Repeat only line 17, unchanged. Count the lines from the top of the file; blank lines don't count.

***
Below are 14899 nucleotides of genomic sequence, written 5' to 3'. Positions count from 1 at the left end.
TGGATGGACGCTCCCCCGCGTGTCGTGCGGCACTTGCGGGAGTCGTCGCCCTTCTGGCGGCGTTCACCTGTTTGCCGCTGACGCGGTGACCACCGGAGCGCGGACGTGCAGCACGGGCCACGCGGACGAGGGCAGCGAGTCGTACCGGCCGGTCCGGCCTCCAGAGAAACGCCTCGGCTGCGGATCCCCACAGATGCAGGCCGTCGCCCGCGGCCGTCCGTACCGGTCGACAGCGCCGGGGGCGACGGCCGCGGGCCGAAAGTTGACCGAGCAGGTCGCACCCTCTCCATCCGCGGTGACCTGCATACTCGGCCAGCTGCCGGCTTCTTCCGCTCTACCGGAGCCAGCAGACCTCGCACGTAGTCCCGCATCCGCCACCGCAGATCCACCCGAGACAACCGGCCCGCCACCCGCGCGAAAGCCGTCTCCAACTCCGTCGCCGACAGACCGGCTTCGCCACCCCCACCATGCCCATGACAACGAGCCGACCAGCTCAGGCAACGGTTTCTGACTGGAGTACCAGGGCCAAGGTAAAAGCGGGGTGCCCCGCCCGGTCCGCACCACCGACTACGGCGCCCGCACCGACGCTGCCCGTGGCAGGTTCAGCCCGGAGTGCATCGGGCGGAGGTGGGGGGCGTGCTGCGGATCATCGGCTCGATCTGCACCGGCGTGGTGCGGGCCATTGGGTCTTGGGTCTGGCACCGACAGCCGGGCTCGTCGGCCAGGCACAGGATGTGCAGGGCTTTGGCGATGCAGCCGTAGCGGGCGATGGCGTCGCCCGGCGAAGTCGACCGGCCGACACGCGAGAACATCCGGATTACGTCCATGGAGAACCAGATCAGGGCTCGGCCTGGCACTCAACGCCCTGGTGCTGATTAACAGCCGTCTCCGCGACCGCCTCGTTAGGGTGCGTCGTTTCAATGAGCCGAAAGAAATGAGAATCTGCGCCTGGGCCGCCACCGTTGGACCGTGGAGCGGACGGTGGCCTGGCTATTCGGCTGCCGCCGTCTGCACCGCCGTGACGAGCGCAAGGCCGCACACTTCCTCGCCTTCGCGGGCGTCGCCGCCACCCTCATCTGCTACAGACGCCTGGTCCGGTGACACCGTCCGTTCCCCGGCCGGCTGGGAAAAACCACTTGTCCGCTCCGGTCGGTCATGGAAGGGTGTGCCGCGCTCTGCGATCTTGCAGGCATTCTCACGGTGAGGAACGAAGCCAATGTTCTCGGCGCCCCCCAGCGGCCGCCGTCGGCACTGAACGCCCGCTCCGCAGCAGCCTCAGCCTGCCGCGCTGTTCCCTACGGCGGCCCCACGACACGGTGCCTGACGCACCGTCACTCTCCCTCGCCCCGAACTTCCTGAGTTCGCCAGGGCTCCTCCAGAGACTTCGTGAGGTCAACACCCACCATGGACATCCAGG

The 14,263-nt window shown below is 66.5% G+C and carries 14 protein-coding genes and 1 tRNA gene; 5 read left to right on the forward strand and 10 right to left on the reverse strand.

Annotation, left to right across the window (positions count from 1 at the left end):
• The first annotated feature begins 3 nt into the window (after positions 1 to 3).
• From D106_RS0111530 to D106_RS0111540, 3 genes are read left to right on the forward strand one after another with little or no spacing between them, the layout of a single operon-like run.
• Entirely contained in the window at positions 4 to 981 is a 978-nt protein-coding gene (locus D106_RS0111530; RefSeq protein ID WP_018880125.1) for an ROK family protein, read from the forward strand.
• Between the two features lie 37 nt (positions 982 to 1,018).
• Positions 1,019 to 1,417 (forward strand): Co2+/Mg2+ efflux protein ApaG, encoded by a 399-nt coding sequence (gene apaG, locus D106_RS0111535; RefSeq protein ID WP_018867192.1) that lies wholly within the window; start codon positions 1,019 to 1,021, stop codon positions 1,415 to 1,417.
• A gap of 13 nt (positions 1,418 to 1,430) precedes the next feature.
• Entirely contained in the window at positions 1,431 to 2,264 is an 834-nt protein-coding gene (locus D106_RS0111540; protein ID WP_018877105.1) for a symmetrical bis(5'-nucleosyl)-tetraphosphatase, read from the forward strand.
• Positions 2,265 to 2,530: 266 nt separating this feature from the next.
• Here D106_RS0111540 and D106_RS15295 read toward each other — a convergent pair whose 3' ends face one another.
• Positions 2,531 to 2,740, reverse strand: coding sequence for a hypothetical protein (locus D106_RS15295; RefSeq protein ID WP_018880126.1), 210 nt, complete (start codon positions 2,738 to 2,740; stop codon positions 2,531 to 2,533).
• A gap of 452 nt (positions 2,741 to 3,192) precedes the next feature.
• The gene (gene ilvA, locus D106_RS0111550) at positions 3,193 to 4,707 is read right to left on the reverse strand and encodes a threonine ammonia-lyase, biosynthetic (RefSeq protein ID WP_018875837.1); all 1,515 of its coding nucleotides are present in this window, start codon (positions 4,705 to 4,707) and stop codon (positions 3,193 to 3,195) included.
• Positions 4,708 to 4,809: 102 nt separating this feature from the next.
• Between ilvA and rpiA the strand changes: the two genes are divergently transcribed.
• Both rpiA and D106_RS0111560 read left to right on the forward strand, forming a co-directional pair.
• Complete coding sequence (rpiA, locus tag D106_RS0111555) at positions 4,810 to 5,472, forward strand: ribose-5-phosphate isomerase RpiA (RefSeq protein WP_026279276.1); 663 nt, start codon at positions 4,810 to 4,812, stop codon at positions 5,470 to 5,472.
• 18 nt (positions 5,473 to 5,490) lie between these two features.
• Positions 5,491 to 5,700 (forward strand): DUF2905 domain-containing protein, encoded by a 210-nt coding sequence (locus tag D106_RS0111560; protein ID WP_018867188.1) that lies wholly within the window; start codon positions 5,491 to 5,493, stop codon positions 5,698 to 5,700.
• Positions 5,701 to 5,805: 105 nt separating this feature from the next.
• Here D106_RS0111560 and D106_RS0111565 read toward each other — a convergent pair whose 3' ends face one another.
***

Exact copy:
• Positions 4,708 to 4,809: 102 nt separating this feature from the next.